Novel Treatment Shows Safety/Tolerability in Ovarian Cancer


The combination of tumor-infiltrating lymphocytes and chemotherapy showed a robust response rate and improvements in progression-free survival in a phase 1/2 study.

Close-up of ovarian cancer cells: ©Science RF -

Close-up of ovarian cancer cells: ©Science RF -

Combining autologous tumor-infiltrating lymphocytes (TIL) therapy and platinum-based chemotherapy shows potential as a novel treatment option for patients with epithelial ovarian cancer, according to a phase 1/2 study (NCT04072263) from the Leiden University Medical Center in Leiden, the Netherlands.1

As of the data cutoff point of April 2023, 14 completed treatment with a full TIL cycle and were evaluated for clinical and immunological response. A total of 3 patients treated with platinum-based chemotherapy and TIL infusion achieved a complete response (CR), 9 achieved a partial response, and 2 showed stable disease, resulting in an objective response rate of 86% and a 100% disease control rate (DCR) at 6 months.

One cohort of patients was treated with interferon-α (IFNa) added to TIL and chemotherapy; however, this combination demonstrated toxicity, and 2 of 3 patients developed grade 3 thrombocytopenia and grade 4 neutropenia. Patients treated without IFNa did not experience any toxicities other than those expected from platinum-based chemotherapy alone.

“Our results show that it is feasible to obtain TIL for treatment and that it is safe to treat patient with TIL during platinum-based chemotherapy, when given without additional IFNa. The platinum-based chemotherapy induced reduction of myeloid cells is maximal at 1-2 weeks after the second chemotherapy and, therefore, considered the optimal timing for TIL infusions,” study authors wrote.1

Additionally, the chemotherapy/TIL combination did not appear to affect the levels of T-cell-supportive circulating cytokines IL-7, IL-15, and IL-21.

The median platinum-free interval (PtFI) after treatment was 6.5 months (range, 2-35). The median progression-free survival (PFS) was 10.7 months (range, 6-39+), and the median platinum-free survival was 6.5 months. The median probably of overall survival was 34.7 months, according to Kaplan-Meier analysis performed at the data cutoff of April 2023.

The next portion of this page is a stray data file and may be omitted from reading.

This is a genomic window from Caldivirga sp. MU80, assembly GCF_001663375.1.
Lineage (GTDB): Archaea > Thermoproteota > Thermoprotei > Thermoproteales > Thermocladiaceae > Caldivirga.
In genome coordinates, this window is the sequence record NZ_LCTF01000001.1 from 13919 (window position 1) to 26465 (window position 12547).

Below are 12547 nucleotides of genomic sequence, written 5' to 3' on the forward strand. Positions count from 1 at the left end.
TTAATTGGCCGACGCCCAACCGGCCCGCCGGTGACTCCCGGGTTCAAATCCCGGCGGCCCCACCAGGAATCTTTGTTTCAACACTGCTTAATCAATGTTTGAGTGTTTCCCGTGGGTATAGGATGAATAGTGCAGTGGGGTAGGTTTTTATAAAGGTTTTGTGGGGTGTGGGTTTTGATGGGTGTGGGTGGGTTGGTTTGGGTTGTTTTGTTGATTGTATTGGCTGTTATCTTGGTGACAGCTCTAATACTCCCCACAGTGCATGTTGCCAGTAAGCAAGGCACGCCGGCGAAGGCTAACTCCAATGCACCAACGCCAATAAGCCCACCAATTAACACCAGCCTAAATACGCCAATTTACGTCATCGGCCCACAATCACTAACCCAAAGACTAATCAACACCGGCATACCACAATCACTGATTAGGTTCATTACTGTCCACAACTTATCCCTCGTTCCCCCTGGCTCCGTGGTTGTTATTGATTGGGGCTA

One patient had an ongoing PFS that increased fivefold after chemotherapy and TIL. Another patient had an exceptionally long, ongoing CR that was observed with a concurrent sustained alleviation of immune suppression.

Absolute numbers of monocytes and neutrophils were reduced, but there was little effect to absolute lymphocyte counts. Monocyte counts generally returned to baseline within 2 weeks after the 3rd chemotherapy cycle, but neutrophils stayed decreased. Of note, the greatest reduction in monocyte and neutrophil numbers was observed in the patient with the most durable PtFI.

Patients were enrolled in the study between November 2018 and March 2021. The median patient age was 61 years (range, 29-77). All but 1 patient had histologically confirmed high-grade serious ovarian carcinoma. All patients had an ECOG performance status of 0-1, recurrent, platinum-sensitive disease, and a PtFI between 6-12 months.

The primary end point of the trial was incidence of adverse events. Secondary end points included clinical response, DCR, PFS, and overall survival.2

1. Verdegaal EME, Santegoets SJ, Welters MJP, et al. Timed adoptive T cell transfer during chemotherapy in patients with recurrent platinum-sensitive epithelial ovarian cancer. J Immunother Cancer. 2023;11(11):e007697. doi:10.1136/jitc-2023-007697
2. Adoptive T cell therapy in patients with recurrent ovarian cancer (OVACURE). Updated April 1, 2021. Accessed November 13, 2023.
Related Videos
Related Content